US military confirms UFOs are known unknowns
Should we embrace the unknown? After years of secrecy, the US government has released astonishing videos of UFOs, admitting it still doesn’t know if Earth has been visited by aliens.
If seeing is believing, then get ready to believe some very strange things. US Navy pilots have recorded weird and wonderful videos of Unidentified Flying Objects – soaring faster than a jet plane over the Pacific Ocean and hovering above the water, making the sea boil.
These films have floated around the internet for a few years, fuelling speculation that the US government knows more about extraterrestrial visitors than it is letting on. Now, the Pentagon has confirmed: yes, the videos are real and, no, they don’t know what we’re looking at.
This frank admission of ignorance is a remarkable moment in the history of UFOs.
Our fascination with flying saucers began in 1947, when Americans began to spot strange shapes in the sky. This was the start of the Cold War between the US and the Soviet Union, and both superpowers were developing and testing new rockets and spy planes. This may have been the cause of some of these close encounters, but it also explained why the US was incredibly secretive about what was going on.
This secrecy fed people’s curiosity and hunger for answers. UFO hunters developed theories to explain hundreds of unexplained phenomena – many of them focusing on a top-secret US military base called Area 51. Sightings peaked in the 1990s, at the same time as television and film explored the idea that the US government was hiding evidence of alien contact.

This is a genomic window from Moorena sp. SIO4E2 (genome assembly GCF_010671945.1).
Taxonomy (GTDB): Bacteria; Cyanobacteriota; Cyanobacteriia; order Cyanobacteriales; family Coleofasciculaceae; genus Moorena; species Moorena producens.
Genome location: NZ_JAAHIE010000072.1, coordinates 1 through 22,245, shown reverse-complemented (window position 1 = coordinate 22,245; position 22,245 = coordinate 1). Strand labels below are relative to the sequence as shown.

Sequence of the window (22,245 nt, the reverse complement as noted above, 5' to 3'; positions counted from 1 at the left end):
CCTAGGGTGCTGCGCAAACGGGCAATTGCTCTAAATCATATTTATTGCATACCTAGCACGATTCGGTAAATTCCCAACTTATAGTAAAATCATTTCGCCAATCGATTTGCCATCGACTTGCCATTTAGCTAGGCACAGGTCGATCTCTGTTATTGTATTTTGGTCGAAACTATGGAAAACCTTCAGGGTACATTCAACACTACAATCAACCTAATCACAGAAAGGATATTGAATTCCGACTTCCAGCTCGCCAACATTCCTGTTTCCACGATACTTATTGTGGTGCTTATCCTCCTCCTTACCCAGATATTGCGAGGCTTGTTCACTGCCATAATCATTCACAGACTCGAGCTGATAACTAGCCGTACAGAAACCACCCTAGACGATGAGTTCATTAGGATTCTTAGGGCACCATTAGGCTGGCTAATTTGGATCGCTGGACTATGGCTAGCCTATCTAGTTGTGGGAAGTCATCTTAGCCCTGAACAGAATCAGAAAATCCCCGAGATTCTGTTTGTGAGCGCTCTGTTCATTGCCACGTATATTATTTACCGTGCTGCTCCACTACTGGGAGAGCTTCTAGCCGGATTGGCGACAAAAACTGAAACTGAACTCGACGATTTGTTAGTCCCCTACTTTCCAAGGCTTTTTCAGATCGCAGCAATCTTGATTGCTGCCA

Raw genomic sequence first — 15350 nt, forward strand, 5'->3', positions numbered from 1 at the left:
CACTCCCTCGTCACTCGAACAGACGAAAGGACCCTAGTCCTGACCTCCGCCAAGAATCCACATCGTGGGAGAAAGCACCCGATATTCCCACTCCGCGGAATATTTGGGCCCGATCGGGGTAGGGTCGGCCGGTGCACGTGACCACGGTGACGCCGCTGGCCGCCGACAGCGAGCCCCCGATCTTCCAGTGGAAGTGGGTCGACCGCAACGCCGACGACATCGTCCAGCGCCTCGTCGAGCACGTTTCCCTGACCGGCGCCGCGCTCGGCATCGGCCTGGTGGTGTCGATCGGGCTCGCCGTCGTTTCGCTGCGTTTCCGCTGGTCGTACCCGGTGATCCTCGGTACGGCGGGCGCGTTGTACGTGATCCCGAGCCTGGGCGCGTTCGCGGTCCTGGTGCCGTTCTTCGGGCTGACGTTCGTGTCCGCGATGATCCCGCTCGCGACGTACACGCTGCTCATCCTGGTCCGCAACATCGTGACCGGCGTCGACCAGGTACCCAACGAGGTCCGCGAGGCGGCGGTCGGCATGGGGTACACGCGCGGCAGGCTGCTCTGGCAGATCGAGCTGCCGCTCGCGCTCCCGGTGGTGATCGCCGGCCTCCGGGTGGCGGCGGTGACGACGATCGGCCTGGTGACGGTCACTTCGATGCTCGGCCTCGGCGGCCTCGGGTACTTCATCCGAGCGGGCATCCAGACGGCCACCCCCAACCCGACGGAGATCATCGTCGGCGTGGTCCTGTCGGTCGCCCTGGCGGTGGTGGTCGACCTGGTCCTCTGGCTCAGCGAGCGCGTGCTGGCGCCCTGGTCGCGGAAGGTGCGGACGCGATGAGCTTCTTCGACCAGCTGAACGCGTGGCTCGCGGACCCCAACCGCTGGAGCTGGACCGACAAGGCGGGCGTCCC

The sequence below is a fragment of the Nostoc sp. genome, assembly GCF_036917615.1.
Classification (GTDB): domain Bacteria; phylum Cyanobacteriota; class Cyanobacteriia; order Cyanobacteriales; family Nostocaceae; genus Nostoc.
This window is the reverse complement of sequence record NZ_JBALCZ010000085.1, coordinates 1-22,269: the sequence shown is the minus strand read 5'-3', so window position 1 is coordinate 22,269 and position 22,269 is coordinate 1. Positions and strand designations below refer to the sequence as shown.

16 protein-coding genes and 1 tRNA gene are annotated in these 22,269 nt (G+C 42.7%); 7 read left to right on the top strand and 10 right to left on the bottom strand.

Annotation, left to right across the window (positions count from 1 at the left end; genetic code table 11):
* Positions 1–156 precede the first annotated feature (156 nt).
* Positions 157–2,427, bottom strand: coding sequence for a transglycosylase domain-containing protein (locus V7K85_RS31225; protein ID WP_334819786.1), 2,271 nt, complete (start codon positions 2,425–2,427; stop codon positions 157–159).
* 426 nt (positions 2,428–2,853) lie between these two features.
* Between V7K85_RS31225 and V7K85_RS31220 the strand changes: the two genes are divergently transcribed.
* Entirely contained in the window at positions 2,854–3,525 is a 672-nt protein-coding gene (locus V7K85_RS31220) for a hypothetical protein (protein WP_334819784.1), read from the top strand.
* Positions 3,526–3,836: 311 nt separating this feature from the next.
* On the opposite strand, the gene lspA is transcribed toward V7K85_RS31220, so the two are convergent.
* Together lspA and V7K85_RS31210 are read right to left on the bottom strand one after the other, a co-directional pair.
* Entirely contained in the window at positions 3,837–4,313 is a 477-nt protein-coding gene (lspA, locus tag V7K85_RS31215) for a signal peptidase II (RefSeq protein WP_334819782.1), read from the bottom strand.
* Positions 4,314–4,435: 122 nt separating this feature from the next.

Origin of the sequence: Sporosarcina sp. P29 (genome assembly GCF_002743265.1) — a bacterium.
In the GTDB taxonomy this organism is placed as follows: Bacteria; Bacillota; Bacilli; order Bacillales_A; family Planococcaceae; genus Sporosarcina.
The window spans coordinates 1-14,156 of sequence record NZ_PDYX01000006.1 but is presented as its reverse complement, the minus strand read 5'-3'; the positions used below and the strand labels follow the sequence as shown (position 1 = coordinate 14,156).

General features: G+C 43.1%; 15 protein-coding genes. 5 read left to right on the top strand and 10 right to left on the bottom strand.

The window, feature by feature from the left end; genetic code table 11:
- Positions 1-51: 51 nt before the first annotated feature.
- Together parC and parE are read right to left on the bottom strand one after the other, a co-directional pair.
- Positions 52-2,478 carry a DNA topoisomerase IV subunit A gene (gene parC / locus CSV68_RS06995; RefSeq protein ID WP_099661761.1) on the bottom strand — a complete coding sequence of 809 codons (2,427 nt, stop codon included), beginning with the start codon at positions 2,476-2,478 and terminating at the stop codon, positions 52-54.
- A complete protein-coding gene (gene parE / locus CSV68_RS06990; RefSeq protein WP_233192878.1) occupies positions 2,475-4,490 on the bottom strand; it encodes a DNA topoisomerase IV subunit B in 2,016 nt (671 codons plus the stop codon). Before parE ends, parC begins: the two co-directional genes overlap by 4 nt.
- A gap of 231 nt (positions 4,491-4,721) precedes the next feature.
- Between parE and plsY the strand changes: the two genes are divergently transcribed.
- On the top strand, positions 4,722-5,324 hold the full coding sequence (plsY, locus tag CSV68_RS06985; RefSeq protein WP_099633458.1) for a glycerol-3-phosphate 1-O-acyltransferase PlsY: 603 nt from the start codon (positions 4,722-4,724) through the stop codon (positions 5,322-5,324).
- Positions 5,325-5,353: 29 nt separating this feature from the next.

By announcing, last week, that these videos are real, the Pentagon probably hopes to end speculation that further evidence exists. But should we be excited or terrified about things we do not understand?
The unknown did not comfort Stephen Hawking, who warned we should be very worried about the consequences of real alien encounters. And the fear of the unknown is a powerful force that has fuelled scientific discovery and invention for thousands of years.
But there is also wonder and wisdom in embracing uncertainty. The philosopher Immanuel Kant, argued we can never be completely certain about the world beyond our senses. Life is about exploring something that is ultimately unknowable.
So, should we embrace the unknown?
Yes, we should. The modern world is saturated with knowledge and is empty of mystery, surprise, and wonder. Our ancestors were used to asking big questions and living with the unknowable, but these days we just google the answer. But not only does embracing the unknown give us perspective, it feeds our imagination and allows us to think creatively about what is possible.
Others say, no, there is a reason why we fear uncertainty. The unknown makes us anxious because we don’t know how dangerous it is. The coronavirus was a new disease and we were right to fear it. The hunt for a cure is our attempt to conquer this unknown. The same is true of anything else we cannot explain or control. Including those flying saucers.
- Do you believe aliens have visited Earth?
- Are there things we will never fully know and understand?